Regarding ‘Slovenia lifts veto on Croatia’s EU talks‘:
In its protracted border dispute with Croatia, Slovenia has claimed the right of a direct territorial “contact with” or “exit to” the high seas. In fact, however, and regardless of the terminology used, such territorial connection of Slovenia with the high seas would either be a direct violation of international law or would require Croatia to renounce a part of its territorial sea.
Nonetheless, Slovenian PM Borut Pahor recently stated that the exit to the high seas “was and remains” a “sacred thing” for Slovenia.
Slovenia indeed has a right of access to the high seas, but not territorial access, which is in fact its main goal in the dispute with Croatia.
Through its claim for a territorial connection with the high seas, Slovenia has actually re-opened one of the key agreed rules of the Law of the Sea shaped over the centuries: the rule that the territorial sea is not to exceed 12 nautical miles.
The 12-mile rule was adopted due to the interests of great naval powers, including the United States and the former Soviet Union, and a consensus achieved at the Third United Nations Conference on the Law of the Sea, 1973-82. Today that rule is enshrined in the UN Law of the Sea Convention, to which all the EU member states, including Slovenia, are parties.
Central to an evaluation of the legal validity of Slovenia’s claim to a territorial contact, or “exit”, to the high seas are two geographical points. First, the position of ‘point 5’ as agreed under the 1975 Osimo Treaty. And second, any point of Slovenia’s territorial sea baseline obtained by the solution of its boundary dispute with Croatia in the Bay of Piran/Savudrija.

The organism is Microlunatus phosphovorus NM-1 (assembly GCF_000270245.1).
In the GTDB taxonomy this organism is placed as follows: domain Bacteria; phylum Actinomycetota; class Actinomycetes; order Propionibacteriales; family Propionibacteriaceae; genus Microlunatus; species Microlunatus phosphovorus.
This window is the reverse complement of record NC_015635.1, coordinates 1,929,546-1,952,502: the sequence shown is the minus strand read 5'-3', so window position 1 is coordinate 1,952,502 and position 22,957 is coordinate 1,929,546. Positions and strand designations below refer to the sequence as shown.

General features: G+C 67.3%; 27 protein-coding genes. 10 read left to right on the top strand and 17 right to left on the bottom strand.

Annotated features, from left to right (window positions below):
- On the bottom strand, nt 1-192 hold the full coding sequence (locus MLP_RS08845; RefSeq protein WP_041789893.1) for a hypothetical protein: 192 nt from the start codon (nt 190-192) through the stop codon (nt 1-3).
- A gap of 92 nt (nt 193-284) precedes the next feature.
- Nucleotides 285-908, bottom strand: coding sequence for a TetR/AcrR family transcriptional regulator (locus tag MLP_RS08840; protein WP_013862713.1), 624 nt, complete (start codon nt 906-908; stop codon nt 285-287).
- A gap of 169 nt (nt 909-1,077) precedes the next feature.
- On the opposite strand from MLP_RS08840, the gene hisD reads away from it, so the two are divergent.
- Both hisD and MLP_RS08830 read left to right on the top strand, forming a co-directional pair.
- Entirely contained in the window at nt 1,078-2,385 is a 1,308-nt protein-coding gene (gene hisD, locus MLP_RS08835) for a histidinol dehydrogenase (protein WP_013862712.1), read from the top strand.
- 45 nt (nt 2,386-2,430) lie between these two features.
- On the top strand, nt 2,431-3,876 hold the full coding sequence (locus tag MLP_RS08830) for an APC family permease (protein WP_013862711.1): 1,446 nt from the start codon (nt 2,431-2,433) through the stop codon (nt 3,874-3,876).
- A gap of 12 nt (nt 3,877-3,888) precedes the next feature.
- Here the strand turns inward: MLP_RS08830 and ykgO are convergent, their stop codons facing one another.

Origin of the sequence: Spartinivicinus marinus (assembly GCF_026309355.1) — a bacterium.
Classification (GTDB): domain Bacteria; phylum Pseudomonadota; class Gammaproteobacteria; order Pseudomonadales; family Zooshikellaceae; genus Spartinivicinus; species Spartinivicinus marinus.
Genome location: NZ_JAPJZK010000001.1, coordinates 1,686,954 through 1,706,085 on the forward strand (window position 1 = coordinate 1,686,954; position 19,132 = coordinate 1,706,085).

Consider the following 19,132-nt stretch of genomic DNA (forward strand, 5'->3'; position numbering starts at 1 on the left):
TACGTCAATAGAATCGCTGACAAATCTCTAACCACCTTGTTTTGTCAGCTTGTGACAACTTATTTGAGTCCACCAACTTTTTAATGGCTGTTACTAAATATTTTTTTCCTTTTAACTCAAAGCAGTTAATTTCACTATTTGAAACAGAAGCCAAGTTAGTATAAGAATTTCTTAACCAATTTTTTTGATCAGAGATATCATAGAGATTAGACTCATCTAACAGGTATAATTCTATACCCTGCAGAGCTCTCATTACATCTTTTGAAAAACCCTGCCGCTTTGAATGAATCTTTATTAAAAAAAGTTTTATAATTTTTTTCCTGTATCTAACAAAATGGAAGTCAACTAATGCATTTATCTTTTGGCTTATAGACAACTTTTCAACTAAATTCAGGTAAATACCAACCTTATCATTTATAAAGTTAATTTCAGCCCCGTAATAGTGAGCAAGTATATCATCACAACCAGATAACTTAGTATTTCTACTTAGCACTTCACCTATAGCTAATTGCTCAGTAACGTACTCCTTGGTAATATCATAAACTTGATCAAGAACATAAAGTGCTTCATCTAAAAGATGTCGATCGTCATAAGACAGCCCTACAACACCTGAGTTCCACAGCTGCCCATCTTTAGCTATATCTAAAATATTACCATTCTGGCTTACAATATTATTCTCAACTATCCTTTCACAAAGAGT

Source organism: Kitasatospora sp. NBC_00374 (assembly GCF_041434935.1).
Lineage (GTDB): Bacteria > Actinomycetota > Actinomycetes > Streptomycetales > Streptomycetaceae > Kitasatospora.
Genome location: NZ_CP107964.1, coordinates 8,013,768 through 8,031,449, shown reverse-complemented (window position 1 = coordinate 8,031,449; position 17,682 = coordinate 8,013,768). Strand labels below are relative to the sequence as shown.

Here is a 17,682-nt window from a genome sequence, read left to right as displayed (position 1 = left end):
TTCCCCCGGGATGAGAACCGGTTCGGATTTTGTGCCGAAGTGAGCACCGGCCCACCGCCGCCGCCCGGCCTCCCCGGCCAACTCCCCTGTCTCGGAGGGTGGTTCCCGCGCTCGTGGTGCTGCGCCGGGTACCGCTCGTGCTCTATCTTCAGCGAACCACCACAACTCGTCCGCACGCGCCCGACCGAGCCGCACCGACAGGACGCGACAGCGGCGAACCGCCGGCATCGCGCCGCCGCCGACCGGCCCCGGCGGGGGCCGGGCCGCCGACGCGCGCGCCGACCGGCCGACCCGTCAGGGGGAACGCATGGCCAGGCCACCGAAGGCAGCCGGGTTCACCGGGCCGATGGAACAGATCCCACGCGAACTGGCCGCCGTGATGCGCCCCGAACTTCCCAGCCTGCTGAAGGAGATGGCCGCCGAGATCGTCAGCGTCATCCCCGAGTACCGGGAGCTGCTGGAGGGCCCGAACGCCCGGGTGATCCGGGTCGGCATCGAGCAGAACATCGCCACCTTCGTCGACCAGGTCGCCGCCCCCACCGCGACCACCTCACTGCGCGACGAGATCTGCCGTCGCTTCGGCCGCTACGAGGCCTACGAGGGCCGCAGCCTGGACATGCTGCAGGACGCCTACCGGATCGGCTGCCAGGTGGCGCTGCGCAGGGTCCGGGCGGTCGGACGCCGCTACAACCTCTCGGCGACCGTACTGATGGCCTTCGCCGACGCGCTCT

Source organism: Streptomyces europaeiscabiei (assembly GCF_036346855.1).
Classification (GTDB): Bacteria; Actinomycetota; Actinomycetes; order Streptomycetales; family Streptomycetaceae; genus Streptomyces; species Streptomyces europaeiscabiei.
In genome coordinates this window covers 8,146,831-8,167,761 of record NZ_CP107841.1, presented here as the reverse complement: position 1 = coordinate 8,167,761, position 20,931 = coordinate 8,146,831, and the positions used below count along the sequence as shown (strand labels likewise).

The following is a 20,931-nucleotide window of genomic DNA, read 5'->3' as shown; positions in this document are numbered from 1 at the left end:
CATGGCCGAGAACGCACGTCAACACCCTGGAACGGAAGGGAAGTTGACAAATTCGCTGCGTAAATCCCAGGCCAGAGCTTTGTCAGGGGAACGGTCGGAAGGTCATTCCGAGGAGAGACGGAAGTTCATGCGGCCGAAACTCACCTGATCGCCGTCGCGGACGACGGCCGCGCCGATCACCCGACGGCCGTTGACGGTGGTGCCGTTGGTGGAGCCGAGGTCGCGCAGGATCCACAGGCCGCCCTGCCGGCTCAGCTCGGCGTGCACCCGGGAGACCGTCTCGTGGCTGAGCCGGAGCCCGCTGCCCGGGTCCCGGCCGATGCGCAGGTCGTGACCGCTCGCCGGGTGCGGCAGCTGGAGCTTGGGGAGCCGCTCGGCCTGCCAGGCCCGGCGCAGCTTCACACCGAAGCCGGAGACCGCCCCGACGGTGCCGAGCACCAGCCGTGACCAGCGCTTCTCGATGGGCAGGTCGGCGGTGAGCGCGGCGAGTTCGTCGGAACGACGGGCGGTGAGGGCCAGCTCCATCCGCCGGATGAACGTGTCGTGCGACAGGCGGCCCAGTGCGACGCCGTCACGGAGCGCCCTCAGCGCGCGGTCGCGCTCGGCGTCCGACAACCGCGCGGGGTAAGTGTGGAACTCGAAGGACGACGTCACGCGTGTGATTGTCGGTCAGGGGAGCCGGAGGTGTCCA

In any conceivable future solution of the maritime boundary related to the Bay – even if, hypothetically, the entire waters of the Bay should come under Slovenia’s sovereignty – the distance between those key points would nonetheless remain in excess of 12 nautical miles.
Slovenia thus cannot be territorially connected to the high sea (i.e., ‘point 5’ of the Osimo Treaty) without violating international law and commitments to which it has agreed. The only other way would be if Croatia should reliquish its territorial sea area situated north of point 5. Yet even that would not be legally valid if granted by Croatia directly to Slovenia, thereby again exceeding the 12-mile limit of its territorial sea – but only if it were granted to the international community at large. Basically, that would mean requiring Croatia to transform part of its territorial sea into the high seas, thereby resulting in Croatia losing that part of its national maritime area.
A Croatian-Slovenian condominium in that same part of the sea would also require that Croatia renounce its territorial sea rights under international law, while Slovenia would at the same time acquire rights for which there would otherwise be no basis in international law.
True, Croatia and Slovenia still need to solve their maritime boundary dispute originating in the Bay of Piran/Savudrija. However, no causal relationship exists between this unresolved issue and Slovenian access to the high seas.
The key purpose – “direct” access of Slovenia’s ships to the high seas – would not be achieved by ‘transforming’ Croatia’s territorial sea into the high seas nor by a condominium. Neither would a “corridor” to the high seas make any difference. This is so because only the incoming direction for ships to Slovenia’s international port is through Croatia’s territorial sea.
The “exit”, or the departure direction for ships from Slovenia’s port to the high seas, leads through the territorial sea of Italy, not Croatia. That is in accordance with a traffic separation scheme for all ships in the north Adriatic, adopted by the International Maritime Organisation in 2004 following a joint proposal by Croatia, Italy – and Slovenia.
Hence, any further regulation of Slovenia’s access to the high seas should be discussed among three states – Italy, Croatia and Slovenia – and not only the latter two. Once maritime delimitation between Slovenia and Croatia is treated as a separate issue, the protracted Croatian-Slovenian dispute will not longer be a legal-political ‘Rubik’s Cube’, but a delimitation issue open for resolution in a meaningful and expedient way.
Dr. Davor Vidas
Director, Marine Affairs and Law of the Sea Programme
Senior Research Fellow